'Shoptainment' will save shopping malls, analyst says
Published in Business News
Before the COVID-19 pandemic turned the world upside down, industry analysts across the board were lamenting the death of the shopping mall.
Online shopping had gripped the American consumer, people were ordering dinner online with delivery right to their door, and once longstanding brick and mortar stores including massive chains were shuttering locations all over the country.
Bruce Carlson, the managing director for Northern California for Kennedy Wilson Property Services, who works in the “shopping mall relocation” business, said the industry seemed like it was destined for demise. Carlson and his employer were one of 24,000 businesses who recently attended the three day International Council of Shopping Centers annual convention at the Las Vegas Convention Center, and said the outlook pre-COVID-19 was grim.
“Everyone was freaking out five years ago because Sears was closing, J.C. Penney was closing stores, Macy’s was closing stores,” said Carlson. “So you have two ends of a mall, the anchors, which are now wide open, so there was a lot of terror around that.”
Carlson said those malls are still mostly around, however they now have new tenants anchoring them, which has drastically reshaped the look of large plots of commercial land in countless cities and towns. Large retail stores have now been replaced by more smaller, community driven tenants, chopping up spaces that were once filled by big box stores.
“Now we’re seeing apartments in those spaces, medical, health care uses, and in some cases offices have gone in because of their location to residential,” he said.
According to a McGraw Hill Education study, malls saw an increase of traffic last year, with American malls and outlet centers reporting an occupancy rate of more than 93 percent, up from 91 percent the previous year. Across all U.S. malls and outlets, 2022 saw more stores announcing openings than closing.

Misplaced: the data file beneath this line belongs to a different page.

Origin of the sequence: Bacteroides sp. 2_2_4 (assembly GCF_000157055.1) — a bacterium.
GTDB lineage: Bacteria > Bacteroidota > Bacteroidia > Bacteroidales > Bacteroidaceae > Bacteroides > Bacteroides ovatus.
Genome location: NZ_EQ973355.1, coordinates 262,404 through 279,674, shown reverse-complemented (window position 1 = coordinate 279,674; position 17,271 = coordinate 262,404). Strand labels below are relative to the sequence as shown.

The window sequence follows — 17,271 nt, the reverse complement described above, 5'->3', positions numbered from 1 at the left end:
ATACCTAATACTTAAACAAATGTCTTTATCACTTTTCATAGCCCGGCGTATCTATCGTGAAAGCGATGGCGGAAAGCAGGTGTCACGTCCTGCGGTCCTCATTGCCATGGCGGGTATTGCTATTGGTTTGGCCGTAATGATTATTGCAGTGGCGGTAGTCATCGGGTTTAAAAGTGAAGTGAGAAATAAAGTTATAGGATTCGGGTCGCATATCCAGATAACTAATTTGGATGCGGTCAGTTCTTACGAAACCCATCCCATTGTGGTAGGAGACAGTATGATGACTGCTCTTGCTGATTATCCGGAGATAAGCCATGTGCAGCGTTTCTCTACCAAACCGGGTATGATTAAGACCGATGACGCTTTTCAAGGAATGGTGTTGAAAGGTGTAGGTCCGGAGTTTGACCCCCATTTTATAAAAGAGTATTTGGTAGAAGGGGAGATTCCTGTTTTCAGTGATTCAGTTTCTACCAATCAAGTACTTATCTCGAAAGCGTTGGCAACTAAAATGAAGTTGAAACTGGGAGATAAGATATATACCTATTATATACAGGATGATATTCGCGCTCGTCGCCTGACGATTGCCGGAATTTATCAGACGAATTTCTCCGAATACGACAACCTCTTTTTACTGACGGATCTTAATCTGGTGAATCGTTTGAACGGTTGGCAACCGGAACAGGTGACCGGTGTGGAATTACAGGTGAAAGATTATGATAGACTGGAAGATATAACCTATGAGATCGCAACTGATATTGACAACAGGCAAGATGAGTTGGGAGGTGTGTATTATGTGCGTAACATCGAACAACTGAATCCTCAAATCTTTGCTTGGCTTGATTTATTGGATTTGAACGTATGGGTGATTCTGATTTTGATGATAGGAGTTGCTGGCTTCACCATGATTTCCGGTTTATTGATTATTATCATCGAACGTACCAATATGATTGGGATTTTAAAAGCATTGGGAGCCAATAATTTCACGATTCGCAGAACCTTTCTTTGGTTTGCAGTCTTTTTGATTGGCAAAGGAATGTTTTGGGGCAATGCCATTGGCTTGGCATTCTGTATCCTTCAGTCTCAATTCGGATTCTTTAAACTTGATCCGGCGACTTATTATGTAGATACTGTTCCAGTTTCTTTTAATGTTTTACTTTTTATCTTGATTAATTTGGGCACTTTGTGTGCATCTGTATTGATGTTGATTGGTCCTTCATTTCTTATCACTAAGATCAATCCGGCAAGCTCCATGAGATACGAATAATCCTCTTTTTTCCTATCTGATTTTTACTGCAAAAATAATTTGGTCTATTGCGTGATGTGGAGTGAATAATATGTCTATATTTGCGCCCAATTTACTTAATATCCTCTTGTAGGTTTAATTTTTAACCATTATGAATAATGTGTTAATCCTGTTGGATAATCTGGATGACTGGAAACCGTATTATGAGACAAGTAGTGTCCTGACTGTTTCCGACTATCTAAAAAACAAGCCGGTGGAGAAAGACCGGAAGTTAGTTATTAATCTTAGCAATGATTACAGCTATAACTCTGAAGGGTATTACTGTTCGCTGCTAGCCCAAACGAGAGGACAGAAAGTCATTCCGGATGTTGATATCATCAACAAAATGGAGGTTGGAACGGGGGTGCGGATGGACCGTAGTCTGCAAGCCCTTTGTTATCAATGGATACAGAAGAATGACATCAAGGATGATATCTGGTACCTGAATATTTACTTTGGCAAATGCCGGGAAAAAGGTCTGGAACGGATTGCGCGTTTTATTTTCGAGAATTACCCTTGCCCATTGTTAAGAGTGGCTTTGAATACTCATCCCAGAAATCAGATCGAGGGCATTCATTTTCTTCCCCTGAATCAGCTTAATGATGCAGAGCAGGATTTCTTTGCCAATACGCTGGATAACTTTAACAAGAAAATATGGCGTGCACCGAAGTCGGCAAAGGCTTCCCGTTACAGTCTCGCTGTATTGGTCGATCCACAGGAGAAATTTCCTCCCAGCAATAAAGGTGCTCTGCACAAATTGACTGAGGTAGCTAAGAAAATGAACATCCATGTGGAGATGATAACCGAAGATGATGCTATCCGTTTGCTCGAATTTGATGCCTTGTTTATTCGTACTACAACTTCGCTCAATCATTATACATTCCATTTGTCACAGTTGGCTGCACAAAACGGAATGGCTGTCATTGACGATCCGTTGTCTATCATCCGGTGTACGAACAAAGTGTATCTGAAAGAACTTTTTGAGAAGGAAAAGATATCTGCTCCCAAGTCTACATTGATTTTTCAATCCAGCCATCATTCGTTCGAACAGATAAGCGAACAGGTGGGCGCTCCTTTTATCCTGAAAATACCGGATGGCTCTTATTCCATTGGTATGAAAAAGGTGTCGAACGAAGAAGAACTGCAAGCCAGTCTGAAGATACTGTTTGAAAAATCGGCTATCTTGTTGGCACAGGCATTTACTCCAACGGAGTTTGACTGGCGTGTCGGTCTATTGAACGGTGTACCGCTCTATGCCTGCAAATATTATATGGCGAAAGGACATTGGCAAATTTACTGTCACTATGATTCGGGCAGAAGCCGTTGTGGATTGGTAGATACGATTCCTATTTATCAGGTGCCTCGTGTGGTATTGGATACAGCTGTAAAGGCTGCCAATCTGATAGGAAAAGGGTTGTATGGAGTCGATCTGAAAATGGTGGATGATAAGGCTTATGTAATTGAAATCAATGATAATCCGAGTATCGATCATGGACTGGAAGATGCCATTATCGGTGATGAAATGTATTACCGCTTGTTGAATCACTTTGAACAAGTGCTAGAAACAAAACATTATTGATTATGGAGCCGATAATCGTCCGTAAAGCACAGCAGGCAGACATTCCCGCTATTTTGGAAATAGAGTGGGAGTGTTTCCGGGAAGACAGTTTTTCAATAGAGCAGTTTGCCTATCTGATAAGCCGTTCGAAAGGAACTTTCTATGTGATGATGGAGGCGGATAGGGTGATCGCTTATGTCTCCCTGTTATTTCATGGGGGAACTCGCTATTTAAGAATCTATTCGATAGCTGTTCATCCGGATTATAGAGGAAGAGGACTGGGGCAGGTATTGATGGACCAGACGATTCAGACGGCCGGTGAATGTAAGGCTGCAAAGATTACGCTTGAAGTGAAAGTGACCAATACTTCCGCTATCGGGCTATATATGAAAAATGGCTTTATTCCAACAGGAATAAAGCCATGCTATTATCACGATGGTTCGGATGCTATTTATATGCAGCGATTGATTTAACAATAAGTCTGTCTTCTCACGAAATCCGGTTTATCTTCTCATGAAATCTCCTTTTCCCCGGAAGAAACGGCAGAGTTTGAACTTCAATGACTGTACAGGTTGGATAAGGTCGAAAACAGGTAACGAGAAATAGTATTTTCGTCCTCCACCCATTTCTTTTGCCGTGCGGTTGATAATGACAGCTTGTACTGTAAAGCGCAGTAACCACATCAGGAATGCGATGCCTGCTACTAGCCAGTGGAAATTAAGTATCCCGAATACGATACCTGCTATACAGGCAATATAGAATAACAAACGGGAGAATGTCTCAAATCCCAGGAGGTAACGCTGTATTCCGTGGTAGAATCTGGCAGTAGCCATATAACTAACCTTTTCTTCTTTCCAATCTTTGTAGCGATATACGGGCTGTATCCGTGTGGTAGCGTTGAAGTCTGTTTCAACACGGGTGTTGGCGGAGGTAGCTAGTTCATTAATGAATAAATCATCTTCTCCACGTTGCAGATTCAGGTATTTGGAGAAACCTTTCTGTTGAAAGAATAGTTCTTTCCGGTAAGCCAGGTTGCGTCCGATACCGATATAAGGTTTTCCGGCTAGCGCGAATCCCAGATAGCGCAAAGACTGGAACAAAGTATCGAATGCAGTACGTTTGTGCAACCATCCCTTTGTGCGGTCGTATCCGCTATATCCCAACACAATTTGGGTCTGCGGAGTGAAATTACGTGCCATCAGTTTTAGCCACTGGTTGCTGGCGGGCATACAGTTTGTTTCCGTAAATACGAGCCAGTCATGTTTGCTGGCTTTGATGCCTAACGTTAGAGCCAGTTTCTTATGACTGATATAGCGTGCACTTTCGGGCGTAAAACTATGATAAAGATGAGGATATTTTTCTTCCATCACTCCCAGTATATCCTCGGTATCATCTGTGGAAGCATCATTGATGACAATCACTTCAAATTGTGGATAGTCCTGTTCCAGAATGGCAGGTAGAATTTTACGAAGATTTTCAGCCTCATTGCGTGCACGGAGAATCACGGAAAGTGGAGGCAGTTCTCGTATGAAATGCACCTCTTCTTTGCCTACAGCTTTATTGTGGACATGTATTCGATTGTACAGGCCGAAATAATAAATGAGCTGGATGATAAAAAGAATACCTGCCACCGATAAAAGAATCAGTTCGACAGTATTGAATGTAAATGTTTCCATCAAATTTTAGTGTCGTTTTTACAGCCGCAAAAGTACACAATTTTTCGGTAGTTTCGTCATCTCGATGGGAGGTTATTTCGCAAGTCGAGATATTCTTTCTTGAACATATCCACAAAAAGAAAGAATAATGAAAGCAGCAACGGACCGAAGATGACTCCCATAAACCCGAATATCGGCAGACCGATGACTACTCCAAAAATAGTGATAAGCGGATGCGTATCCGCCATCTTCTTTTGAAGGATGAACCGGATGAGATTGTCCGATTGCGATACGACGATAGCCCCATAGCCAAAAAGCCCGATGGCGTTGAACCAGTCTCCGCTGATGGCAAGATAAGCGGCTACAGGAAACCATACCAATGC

Part of the rebirth is credited to what some are calling “shoptainment,” which means previously predominately retail-based spaces are incorporating more entertainment options, keying on people’s desire to get out of their homes after COVID-19.
Carlson said he’s now working with co-working company WorkWise and escape room company Escapology, which is located at Town Square Las Vegas, to find new locations to open specifically in shopping centers. He’s also working with Urban Soccer Park, an Idaho based company that builds small five-a-side soccer fields in areas normally reserved for commercial spaces.
The original designers of Town Square, Design 3 International, were also at the ICSC convention, and said that when Town Square first opened in 2007, its open air, 97-acre design — which had everything from a children’s park to art galleries and a movie theater — was seen as groundbreaking. Now it’s all the rage, said Design 3 International’s Director of Marketing MJ Dame, as “experience” has become the anchor tenant.
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